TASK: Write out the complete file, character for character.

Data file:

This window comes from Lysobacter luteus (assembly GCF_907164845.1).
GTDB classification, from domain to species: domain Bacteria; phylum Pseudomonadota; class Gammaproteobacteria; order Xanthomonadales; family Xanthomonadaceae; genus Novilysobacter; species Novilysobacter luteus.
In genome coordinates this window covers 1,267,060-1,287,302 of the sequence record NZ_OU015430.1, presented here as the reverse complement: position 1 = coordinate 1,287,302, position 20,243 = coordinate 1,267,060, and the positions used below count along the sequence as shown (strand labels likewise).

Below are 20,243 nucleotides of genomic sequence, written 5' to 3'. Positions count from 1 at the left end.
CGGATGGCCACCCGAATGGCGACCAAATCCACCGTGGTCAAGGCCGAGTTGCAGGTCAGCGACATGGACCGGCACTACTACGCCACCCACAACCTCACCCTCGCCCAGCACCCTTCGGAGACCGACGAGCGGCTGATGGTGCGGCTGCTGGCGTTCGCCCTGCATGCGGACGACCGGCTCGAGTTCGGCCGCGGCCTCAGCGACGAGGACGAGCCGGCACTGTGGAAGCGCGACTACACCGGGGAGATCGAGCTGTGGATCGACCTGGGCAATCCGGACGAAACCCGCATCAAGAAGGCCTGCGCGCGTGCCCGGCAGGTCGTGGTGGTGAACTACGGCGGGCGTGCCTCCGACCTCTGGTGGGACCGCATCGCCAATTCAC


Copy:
This window comes from Lysobacter luteus (assembly GCF_907164845.1).
GTDB classification, from domain to species: domain Bacteria; phylum Pseudomonadota; class Gammaproteobacteria; order Xanthomonadales; family Xanthomonadaceae; genus Novilysobacter; species Novilysobacter luteus.
In genome coordinates this window covers 1,267,060-1,287,302 of the sequence record NZ_OU015430.1, presented here as the reverse complement: position 1 = coordinate 1,287,302, position 20,243 = coordinate 1,267,060, and the positions used below count along the sequence as shown (strand labels likewise).

Below are 20,243 nucleotides of genomic sequence, written 5' to 3'. Positions count from 1 at the left end.
CGGATGGCCACCCGAATGGCGACCAAATCCACCGTGGTCAAGGCCGAGTTGCAGGTCAGCGACATGGACCGGCACTACTACGCCACCCACAACCTCACCCTCGCCCAGCACCCTTCGGAGACCGACGAGCGGCTGATGGTGCGGCTGCTGGCGTTCGCCCTGCATGCGGACGACCGGCTCGAGTTCGGCCGCGGCCTCAGCGACGAGGACGAGCCGGCACTGTGGAAGCGCGACTACACCGGGGAGATCGAGCTGTGGATCGACCTGGGCAATCCGGACGAAACCCGCATCAAGAAGGCCTGCGCGCGTGCCCGGCAGGTCGTGGTGGTGAACTACGGCGGGCGTGCCTCCGACCTCTGGTGGGACCGCATCGCCAATTCAC